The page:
In addition to education, the GOP budget fails to provide for critical areas of need for rural North Carolina - including broadband and economic development..

  • Governor Cooper's budget invests $20 million to expand access to broadband and improve the economy of rural North Carolina, while the Republican budget would spend $250,000 on state IT bureaucrats.
  • Cooper proposed $30 million for a ready-sites program to attract new jobs to rural areas. The Republican budget leaves rural areas behind, choosing to spend only $2 million on ready-sites.

The GOP budget also wastes money on projects of the extreme right:

  • The Republican budget spends $1.3 million on an anti-abortion advocacy group that masquerades as a provider of health services to women, pushing dangerous and misleading propaganda on vulnerable women.
  • The GOP spends $40 million on private school vouchers which send tax dollars to unaccountable private and religious schools.

 

Read More

Video: Despite his own bill, Sen. Wesley Meredith votes against rural broadband

In February Senator Wesley Meredith introduced S65, the BRIGHT Futures Act which encourages the establishment of a digital infrastructure, “necessary for economic innovation,” including broadband, in rural areas.

Meredith joined Cumberland Rep. John Szoka and Lt. Gov. Dan Forest for a press conference on February 9, in which Meredith expressed excitement about the bill saying it was something he had been working on for six years.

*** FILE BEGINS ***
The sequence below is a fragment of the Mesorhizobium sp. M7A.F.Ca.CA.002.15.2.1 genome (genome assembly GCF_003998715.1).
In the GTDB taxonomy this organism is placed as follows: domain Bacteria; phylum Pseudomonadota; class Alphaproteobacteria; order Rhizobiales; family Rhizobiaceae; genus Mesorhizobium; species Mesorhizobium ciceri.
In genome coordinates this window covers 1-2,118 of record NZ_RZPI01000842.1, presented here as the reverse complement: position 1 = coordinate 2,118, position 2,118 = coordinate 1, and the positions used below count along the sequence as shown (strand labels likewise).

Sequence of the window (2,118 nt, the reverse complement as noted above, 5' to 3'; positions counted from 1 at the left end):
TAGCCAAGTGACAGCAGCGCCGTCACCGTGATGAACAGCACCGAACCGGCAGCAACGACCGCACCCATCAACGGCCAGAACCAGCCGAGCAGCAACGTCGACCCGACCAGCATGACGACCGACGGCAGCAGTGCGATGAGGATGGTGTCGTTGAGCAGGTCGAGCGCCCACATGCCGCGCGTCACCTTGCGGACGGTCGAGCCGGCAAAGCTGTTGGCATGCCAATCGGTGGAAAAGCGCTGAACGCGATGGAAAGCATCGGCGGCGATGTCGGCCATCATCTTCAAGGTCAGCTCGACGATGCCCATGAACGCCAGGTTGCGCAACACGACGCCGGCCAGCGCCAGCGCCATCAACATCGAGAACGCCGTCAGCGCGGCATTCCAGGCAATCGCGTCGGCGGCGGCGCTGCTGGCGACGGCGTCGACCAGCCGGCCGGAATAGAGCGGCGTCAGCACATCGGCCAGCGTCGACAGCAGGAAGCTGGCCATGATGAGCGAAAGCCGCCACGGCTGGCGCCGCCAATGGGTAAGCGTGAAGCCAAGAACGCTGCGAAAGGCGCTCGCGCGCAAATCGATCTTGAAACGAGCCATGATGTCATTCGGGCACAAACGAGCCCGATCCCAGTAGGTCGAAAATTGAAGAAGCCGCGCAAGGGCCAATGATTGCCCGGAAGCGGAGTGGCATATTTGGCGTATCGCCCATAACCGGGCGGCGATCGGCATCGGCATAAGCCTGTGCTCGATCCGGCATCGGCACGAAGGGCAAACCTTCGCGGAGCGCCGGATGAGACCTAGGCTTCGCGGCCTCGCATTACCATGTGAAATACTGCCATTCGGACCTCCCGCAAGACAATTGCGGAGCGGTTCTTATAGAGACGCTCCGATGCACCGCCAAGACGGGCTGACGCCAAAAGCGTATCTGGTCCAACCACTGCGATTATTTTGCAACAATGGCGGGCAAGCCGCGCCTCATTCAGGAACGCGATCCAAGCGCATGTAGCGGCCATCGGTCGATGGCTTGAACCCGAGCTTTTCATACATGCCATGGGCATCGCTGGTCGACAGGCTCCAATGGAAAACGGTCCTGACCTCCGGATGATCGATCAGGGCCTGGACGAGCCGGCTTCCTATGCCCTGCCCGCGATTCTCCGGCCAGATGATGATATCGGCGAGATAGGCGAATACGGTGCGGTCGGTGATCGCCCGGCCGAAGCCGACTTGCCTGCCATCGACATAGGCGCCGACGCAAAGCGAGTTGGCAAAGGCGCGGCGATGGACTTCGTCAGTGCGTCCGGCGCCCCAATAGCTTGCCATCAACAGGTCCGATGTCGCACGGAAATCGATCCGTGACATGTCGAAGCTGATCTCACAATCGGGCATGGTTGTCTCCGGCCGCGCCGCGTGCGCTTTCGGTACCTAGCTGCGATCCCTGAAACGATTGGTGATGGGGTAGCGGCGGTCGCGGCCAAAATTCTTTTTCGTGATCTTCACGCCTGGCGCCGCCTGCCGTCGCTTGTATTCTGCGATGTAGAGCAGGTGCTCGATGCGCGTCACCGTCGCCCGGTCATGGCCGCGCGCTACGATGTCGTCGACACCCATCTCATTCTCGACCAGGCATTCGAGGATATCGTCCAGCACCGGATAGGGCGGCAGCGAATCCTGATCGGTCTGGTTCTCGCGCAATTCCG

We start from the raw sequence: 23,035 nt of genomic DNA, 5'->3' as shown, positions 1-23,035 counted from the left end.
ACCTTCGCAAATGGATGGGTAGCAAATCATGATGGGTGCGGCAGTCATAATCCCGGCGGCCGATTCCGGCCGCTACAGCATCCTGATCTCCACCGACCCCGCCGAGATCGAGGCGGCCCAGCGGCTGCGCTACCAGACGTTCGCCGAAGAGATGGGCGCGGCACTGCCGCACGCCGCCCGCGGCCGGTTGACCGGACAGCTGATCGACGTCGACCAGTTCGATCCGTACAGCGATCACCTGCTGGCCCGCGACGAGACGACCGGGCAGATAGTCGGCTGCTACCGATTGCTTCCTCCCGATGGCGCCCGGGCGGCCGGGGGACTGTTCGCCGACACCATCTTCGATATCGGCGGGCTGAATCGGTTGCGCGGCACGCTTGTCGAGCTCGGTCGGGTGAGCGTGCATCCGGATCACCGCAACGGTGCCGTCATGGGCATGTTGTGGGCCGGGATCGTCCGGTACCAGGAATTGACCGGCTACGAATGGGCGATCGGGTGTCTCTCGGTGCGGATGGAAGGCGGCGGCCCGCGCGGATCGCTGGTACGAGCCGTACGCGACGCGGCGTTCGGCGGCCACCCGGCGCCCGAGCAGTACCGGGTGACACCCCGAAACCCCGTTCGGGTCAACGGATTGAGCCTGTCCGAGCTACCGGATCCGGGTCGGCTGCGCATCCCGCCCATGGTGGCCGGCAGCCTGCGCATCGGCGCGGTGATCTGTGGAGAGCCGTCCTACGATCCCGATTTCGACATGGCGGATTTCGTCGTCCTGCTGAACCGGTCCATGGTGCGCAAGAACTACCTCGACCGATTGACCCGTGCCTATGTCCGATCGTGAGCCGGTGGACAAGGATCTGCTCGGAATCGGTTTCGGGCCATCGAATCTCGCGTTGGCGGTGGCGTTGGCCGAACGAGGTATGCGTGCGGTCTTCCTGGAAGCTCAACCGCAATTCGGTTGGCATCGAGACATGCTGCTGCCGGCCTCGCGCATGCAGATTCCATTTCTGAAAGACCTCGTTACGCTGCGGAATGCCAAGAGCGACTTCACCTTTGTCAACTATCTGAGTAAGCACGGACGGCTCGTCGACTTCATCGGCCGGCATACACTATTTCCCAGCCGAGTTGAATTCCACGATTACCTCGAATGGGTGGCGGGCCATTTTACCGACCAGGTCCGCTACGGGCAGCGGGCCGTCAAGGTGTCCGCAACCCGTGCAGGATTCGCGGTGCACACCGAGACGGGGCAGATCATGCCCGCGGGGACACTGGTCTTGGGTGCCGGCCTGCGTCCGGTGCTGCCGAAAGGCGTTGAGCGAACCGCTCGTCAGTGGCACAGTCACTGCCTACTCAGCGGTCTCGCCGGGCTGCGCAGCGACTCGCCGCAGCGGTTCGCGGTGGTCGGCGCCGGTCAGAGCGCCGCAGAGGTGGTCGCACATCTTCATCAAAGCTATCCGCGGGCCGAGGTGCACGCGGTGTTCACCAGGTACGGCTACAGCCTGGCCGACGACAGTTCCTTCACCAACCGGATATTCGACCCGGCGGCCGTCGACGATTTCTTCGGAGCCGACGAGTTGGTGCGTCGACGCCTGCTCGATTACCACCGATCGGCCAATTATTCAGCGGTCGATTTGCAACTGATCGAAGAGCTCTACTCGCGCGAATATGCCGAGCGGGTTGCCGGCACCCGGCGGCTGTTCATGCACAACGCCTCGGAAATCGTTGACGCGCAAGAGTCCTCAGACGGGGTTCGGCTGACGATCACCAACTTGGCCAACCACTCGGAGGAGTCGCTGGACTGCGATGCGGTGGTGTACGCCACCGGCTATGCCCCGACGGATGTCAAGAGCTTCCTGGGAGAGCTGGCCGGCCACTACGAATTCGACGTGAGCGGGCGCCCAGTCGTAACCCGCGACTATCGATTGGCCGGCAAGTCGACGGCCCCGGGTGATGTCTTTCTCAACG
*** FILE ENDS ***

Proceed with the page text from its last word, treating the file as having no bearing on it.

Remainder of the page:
“We have a lot of people who do not have access to broadband,” Meredith said, “we need to have that.”

S65 puts the Rural Economic Development Division in charge of giving grants to the Rural Infrastructure Authority to build digital infrastructure to support broadband. But while S65 is stuck in Senate Rules, Meredith had a chance to vote for the exact broadband investments he says he wants.

Instead, Meredith voted against a budget amendment that would have resurrected his six-year endeavor to connect rural North Carolina during the late-night Senate budget debate on May 12.

Read More

Video: Senate budget ignores the needs of rural North Carolina

Earlier this week, Sen Phil Berger told the crowd at Rural Day that the Senate remains focused on “how we can improve the life of hard-working folks like you and your families” such as “confronting the opioid crisis” and creating common senses change that “enables rural North Carolina to thrive just like the rest of North Carolina.

Apparently, he forgot to tell his budget writers because the Senate budget clearly cares more about millionaire’s than rural communities. 

  • Broadband. Despite the desperate need to expand access to high-speed internet in rural, underserved portions of the state, the Senate budget calls for a paltry $250,000 increase for the state’s Broadband Office. Governor Cooper’s budget, on the other hand, called for an additional $20 million to increase access and improve service in Tier 1 and 2 counties — the poorest counties in North Carolina.
  • Economic development. Major manufacturers who locate in rural areas can be transformational for the economy of an entire region. The Senate plan spends only an additional $2.5 million preparing potential manufacturing sites for development. Governor Cooper called for an additional $30 million for his Ready Site program targeted at Tier 1 and Tier 2 counties.
Read More